You seem to be a little backwards on how warrants work. Warrants are tools for the police officers to obtain information that they might not otherwise be privy to, they are not a restriction on what information the police are able to have. Your statement, "The police didn't ask for the information yet got it anyway." seems to indicate you believe that the police aren't authorized to be in possession of any data they didn't have a warrant for; this is completely untrue. The police can ask for whatever data they wish at any time, and the company is free to decide whether or not they want to comply. It's when the company says "no" that the police can try to get a warrant from a judge. If the judge issues the warrant, now the company is forced into complying with the officer.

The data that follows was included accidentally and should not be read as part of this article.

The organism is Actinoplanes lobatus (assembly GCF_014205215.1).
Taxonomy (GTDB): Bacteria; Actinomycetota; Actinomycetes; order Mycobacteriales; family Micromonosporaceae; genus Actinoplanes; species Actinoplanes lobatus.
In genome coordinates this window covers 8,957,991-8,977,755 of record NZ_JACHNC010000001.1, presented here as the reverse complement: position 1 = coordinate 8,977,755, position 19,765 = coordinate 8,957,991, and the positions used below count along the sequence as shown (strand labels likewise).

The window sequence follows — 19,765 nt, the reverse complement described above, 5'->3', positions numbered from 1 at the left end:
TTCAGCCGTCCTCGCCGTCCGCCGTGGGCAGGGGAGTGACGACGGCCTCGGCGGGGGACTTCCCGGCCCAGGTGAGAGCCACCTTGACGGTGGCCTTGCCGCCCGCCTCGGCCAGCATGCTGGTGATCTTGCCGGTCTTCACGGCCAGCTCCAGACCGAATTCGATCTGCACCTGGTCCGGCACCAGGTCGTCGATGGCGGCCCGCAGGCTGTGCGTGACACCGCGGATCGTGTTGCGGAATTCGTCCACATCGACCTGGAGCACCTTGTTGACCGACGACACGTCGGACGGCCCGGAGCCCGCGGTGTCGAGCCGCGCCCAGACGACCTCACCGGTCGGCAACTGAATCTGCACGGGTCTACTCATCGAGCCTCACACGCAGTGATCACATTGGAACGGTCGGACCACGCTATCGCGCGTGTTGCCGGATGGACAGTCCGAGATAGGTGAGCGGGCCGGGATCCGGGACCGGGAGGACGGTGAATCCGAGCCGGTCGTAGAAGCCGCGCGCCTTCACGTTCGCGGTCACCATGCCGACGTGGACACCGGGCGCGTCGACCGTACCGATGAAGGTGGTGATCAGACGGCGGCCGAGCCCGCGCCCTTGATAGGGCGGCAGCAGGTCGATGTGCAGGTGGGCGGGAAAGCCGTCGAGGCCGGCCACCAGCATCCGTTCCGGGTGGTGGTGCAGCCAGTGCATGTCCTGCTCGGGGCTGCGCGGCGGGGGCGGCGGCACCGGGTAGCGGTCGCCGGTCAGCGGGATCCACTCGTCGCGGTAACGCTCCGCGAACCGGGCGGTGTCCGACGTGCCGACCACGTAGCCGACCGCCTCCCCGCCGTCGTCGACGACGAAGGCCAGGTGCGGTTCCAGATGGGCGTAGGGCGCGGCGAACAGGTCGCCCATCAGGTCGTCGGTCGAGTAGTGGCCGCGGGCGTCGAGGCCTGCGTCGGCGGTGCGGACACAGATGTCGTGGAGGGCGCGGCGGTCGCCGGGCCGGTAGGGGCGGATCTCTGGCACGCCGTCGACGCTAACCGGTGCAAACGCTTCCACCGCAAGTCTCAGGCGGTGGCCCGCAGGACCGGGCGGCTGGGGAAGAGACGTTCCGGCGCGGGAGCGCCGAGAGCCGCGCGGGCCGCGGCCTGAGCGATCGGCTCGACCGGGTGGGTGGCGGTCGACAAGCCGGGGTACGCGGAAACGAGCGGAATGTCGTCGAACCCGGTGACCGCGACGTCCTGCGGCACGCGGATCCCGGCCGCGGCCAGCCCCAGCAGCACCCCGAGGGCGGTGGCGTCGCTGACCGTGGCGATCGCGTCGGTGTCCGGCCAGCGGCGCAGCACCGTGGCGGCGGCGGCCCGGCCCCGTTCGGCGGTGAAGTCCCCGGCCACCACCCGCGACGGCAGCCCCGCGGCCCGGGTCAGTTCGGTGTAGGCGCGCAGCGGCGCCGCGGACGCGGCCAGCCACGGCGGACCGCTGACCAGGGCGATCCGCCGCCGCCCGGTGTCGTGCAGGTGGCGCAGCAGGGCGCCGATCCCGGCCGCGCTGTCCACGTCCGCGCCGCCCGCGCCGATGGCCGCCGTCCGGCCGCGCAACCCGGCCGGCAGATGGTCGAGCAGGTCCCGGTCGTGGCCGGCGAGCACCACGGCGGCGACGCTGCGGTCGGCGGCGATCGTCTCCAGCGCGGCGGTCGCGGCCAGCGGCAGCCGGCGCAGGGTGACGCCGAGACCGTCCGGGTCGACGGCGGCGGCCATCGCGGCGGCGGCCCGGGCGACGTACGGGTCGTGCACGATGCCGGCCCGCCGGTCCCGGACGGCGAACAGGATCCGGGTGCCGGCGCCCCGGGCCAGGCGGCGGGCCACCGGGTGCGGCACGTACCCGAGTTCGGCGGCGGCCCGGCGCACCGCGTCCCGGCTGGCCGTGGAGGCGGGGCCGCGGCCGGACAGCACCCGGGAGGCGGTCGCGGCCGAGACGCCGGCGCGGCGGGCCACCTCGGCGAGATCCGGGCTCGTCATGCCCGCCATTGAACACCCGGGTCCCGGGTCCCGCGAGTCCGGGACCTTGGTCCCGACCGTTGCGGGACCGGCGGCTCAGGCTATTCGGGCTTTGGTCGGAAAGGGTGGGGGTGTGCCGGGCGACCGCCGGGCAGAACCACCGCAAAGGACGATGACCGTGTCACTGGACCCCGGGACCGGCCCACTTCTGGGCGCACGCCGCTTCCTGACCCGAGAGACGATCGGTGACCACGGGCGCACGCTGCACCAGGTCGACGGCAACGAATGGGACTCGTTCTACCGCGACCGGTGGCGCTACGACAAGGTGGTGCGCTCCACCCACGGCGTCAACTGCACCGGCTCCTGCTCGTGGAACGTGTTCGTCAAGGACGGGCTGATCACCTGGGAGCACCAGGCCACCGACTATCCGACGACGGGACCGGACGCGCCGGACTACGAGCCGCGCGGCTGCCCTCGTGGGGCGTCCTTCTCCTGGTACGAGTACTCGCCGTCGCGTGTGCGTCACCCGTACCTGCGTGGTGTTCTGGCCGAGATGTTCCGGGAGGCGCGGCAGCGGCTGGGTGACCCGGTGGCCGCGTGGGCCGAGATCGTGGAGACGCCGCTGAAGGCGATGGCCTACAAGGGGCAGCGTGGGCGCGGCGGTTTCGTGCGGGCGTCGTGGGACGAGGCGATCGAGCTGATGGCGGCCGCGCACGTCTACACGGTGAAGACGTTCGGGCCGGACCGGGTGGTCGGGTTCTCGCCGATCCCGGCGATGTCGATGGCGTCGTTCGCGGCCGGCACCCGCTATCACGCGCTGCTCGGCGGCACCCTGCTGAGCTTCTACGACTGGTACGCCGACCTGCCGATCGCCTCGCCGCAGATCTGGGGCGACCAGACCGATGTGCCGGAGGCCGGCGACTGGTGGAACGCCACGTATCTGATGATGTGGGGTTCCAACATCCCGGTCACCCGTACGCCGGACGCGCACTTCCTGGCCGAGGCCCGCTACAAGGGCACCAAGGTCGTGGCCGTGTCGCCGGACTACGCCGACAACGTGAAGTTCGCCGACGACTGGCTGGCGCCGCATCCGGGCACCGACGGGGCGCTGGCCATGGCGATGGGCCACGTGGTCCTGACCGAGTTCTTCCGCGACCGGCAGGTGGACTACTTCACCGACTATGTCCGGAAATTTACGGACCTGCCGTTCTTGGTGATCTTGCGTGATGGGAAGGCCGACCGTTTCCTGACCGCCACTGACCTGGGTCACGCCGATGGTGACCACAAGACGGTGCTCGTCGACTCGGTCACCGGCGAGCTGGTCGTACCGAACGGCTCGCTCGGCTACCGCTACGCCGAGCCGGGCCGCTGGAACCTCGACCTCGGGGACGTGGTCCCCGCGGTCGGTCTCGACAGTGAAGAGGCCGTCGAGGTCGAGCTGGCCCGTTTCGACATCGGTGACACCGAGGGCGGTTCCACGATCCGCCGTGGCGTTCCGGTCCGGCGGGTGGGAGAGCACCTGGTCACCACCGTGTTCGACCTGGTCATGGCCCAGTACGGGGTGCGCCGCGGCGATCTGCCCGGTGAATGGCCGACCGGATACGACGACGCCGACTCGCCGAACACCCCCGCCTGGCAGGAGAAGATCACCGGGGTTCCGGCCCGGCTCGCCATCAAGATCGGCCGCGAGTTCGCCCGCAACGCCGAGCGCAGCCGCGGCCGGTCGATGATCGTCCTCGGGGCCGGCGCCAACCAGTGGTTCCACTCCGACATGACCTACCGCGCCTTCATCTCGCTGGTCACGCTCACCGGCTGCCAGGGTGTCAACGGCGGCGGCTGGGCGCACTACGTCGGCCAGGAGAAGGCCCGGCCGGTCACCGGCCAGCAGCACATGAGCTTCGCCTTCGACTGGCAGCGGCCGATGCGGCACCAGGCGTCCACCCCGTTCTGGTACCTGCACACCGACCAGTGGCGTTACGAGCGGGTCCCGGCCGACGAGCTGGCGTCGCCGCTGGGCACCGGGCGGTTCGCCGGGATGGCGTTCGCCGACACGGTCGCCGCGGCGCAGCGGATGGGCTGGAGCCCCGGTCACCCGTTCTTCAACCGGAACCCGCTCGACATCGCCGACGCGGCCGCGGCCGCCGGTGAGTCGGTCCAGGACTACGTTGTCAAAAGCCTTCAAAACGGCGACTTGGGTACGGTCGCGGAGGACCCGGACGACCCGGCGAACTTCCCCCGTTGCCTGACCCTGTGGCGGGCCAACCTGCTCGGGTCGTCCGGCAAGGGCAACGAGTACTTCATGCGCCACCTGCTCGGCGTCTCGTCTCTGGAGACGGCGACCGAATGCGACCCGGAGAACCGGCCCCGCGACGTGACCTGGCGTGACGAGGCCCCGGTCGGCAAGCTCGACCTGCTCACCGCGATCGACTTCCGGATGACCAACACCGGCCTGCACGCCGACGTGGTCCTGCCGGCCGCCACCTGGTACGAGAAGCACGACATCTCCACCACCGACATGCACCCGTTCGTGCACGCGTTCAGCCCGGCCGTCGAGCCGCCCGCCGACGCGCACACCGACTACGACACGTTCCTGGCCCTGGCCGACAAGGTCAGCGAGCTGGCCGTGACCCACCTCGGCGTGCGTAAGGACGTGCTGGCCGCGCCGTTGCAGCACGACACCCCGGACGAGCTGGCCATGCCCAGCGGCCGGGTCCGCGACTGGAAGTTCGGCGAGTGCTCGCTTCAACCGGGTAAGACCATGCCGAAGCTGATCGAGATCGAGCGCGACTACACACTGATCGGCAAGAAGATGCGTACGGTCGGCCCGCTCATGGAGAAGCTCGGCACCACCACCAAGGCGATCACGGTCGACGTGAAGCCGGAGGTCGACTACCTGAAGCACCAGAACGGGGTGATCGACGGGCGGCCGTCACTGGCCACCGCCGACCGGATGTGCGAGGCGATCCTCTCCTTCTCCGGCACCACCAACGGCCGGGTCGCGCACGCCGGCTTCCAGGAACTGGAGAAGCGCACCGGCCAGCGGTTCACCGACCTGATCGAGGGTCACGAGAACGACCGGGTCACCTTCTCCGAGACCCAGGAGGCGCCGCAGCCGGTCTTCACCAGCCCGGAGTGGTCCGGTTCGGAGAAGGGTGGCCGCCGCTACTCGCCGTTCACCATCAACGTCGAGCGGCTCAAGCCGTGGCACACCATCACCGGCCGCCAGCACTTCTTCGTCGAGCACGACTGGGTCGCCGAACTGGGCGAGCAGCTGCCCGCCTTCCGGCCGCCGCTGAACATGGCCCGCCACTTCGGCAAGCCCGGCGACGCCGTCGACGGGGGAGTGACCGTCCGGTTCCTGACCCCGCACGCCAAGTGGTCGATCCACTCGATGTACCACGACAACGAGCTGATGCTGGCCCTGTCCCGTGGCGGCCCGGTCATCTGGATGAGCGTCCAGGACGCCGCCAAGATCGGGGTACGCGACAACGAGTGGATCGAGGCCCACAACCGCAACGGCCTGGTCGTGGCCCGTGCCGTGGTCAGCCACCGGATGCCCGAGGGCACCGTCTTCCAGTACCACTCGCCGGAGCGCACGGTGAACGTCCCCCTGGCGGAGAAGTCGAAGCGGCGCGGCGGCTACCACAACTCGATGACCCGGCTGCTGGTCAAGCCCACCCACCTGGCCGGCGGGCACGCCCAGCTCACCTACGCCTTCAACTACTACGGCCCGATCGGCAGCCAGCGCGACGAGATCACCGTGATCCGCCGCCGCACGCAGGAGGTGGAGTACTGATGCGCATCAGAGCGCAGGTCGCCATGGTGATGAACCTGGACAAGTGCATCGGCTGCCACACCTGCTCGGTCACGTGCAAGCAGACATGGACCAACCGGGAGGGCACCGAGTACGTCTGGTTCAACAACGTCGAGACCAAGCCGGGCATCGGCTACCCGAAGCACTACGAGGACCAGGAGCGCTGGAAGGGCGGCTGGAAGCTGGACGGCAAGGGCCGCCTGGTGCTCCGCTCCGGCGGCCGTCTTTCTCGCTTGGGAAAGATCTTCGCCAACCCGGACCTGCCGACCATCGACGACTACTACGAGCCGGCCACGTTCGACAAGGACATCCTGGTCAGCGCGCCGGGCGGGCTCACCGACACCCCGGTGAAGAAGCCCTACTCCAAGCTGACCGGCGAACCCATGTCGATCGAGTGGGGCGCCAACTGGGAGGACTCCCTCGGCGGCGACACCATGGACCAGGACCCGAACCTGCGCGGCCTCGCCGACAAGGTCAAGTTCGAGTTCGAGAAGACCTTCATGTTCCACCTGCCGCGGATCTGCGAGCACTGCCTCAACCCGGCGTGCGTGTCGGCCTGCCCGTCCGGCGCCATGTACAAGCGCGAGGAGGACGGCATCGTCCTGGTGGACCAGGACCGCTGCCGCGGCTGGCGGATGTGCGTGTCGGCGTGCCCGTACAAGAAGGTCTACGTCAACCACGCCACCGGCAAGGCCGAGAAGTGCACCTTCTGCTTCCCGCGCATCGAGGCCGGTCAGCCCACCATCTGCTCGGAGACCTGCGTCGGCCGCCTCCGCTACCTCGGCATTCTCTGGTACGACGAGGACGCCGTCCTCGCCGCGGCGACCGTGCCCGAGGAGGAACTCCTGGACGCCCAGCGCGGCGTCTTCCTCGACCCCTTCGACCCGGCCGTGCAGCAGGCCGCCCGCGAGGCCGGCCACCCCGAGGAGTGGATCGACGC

TL;DR: Warrants don't restrict the police, they restrict the ones the police deal with.
"Living standard" is kind of an oxymoron. The whole point of having a standard is so that authors have something to target, and developers know what is necessary to be standards compliant. A constantly evolving standard creates a moving target, which I believe is actually counter-productive.
Well sure, if we could actually observe the weather on this planet and confirm or refine our speculations, that would be great. Unfortunately, the technology to do so is well beyond our means at this point. By the time we actually are able to directly observe this planet, our weather models will probably be much more refined as well.